Original URL: http://www.theregister.co.uk/2007/10/29/design_for_testability/

Designing software for testability

You know it makes sense

By John Hunt

Posted in Developer, 29th October 2007 17:19 GMT

The subject of testing seems to be in the air at the moment - Matt Stephens recently discussed it in his "Agile" column entitled "Don't unit test GUIs". This month in the Java column we are also going to look at testing, but this time from the viewpoint of design.

Software design, in some ways, is a particularly strange art. The design itself is not a physical thing, it is not the artefact that will eventually be run nor is it any more concrete (in the sense of the real world) than the actual software that will be executed. Yet it is key to the successful production of effective software. It is also the step that will determine the overall structure, nature, and approach of the resulting software. Herein, of course, lies one of the ironies of the software development world – you can't test a design (at least not directly).

However, this does not mean that testing isn't relevant for design activities. Indeed, I would argue that testing is as important a consideration during design as it is during coding. It is certainly no less important than any other requirement that needs to be considered during any design steps.

In this column I am going to present two aspects to the consideration of testing that need to be considered during any design process. These are "design for testability" and "test first design".

Design for testability

Given any set of requirements, different designers may come out with markedly different designs. These designs will then form the blueprint of the way in which the software will be built, deployed, and executed. It is not necessarily true that one design is better per se than another, but it may certainly be true that one design is easier to implement, maintain, deploy and test than another. It is this last point that I want to consider here. That is: "How easy is a design to test once implemented in a language such as Java?"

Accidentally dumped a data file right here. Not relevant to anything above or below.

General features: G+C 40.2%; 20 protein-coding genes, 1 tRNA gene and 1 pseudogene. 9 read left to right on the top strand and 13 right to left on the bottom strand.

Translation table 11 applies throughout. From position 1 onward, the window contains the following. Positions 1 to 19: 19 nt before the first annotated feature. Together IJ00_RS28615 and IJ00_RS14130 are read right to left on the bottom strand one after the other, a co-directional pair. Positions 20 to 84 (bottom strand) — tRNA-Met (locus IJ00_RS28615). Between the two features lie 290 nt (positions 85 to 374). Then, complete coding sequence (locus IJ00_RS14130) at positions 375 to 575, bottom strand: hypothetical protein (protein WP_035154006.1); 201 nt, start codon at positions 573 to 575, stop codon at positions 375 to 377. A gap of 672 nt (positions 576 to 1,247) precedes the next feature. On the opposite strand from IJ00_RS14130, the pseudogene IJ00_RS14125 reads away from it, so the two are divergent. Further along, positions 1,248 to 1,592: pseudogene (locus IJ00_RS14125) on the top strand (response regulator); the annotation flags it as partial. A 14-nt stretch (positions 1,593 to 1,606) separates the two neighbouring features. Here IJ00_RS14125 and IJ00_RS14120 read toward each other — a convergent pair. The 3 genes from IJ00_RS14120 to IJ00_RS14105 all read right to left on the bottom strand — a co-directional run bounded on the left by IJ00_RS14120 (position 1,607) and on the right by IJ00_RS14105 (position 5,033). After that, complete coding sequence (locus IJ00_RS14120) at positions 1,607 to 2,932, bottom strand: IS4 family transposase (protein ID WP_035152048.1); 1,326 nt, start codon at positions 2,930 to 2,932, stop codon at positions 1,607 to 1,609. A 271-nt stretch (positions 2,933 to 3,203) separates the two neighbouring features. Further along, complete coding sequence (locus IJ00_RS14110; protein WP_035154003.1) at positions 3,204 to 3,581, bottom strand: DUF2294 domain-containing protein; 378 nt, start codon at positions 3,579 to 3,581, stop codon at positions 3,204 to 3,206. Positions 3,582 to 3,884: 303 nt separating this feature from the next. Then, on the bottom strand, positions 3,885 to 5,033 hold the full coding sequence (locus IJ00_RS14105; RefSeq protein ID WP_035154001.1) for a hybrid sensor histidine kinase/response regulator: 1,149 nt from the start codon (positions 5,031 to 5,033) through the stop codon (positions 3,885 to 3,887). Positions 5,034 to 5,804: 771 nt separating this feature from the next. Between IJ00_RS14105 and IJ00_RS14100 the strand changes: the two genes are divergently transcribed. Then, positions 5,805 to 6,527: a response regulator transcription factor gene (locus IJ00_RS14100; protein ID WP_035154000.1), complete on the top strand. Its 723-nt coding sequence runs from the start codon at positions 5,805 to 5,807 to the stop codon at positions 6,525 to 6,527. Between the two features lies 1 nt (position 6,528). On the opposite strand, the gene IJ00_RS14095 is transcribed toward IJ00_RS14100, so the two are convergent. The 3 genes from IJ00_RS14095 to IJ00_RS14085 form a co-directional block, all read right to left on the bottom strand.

It is certainly possible to design software in such a way as to make testing easier. The easier software is to test, the more likely it is to be tested. Certainly, in my experience, if software is hard to configure, set up and to actually test then less testing gets done. If software is easier to test more testing is likely to be performed and a greater number of flaws may be discovered.

As an example, consider the Java application presented below. As can be seen from this diagram we have a simple stateful session bean (using EJB 2.0) that provides a calculator-like function. However, to test the "business logic" of this bean we will need to either compile the classes, create appropriate XML files, jar these up with the classes, and deploy to an EJB container such as JBOSS or possibly OpenEJB (which can provide a lightweight test environment). We will then need to create a client class that uses an initial context and an EJB Home object to access the remote bean object. Only then can we test the business logic.


Figure 1: Standard stateless EJB design

However, we may all put off testing the business logic because we do not have a tool such as JBOSS or OpenEJB installed – and certainly the mantra of "test often and little" might well be forgotten.